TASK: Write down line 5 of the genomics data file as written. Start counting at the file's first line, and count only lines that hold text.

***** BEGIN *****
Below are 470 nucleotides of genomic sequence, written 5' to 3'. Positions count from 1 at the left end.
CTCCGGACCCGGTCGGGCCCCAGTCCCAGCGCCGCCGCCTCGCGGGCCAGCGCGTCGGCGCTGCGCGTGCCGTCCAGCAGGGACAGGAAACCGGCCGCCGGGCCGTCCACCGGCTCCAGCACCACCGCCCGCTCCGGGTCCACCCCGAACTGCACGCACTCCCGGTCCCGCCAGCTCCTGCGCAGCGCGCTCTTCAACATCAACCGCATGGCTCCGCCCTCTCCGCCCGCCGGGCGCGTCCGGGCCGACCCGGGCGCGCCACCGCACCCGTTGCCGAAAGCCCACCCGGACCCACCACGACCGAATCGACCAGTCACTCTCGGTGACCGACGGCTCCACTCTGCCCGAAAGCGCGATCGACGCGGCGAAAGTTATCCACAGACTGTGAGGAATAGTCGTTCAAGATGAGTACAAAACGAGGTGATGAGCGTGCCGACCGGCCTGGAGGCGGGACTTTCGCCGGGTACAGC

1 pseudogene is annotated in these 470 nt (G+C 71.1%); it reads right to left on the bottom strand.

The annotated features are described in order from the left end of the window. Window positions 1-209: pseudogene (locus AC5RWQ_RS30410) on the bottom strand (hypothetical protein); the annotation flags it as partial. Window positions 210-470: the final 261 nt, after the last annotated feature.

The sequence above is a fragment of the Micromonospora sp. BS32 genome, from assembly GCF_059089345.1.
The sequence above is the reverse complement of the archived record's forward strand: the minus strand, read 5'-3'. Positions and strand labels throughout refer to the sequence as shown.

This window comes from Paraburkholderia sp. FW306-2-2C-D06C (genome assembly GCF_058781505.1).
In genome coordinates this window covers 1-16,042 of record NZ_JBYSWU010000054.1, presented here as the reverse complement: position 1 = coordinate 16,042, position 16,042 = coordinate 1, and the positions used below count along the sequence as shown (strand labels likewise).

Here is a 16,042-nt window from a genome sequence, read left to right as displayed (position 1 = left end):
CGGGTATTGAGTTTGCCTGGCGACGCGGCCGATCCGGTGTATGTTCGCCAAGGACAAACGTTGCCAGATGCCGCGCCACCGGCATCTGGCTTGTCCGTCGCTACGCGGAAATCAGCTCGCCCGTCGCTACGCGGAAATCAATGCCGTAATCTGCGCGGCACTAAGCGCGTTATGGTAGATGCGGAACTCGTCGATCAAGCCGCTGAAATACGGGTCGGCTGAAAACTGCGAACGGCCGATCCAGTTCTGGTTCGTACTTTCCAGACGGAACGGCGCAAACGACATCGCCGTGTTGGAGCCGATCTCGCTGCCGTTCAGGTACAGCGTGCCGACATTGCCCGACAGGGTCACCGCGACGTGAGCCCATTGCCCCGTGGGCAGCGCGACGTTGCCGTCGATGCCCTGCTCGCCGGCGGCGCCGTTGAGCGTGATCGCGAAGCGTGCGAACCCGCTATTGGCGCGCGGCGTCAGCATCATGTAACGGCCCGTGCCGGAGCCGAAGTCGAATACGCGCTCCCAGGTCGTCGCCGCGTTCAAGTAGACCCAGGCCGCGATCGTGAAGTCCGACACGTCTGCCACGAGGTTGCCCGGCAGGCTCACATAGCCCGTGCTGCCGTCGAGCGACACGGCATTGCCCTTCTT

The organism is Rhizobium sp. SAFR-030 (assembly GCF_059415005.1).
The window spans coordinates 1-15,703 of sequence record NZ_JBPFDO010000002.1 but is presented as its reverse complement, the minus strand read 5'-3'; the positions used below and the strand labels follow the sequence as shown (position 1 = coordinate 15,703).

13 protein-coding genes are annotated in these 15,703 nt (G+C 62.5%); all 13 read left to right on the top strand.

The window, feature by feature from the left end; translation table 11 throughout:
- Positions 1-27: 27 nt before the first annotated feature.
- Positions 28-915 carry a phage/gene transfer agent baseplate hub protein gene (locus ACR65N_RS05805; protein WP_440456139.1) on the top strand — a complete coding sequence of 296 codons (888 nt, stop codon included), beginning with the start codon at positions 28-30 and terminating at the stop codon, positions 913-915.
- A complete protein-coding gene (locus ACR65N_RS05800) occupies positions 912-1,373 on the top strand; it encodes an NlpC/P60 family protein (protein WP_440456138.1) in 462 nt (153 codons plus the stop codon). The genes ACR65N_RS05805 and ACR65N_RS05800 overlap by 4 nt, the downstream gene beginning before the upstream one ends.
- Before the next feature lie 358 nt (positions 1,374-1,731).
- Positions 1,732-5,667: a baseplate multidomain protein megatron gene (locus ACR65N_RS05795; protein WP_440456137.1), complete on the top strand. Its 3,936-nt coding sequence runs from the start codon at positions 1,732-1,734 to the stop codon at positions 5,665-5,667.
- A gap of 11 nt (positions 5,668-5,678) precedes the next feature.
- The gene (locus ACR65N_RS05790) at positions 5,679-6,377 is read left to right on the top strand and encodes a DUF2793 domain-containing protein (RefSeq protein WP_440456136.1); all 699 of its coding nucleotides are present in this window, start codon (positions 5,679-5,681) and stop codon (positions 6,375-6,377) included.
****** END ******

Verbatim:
The sequence above is a fragment of the Micromonospora sp. BS32 genome, from assembly GCF_059089345.1.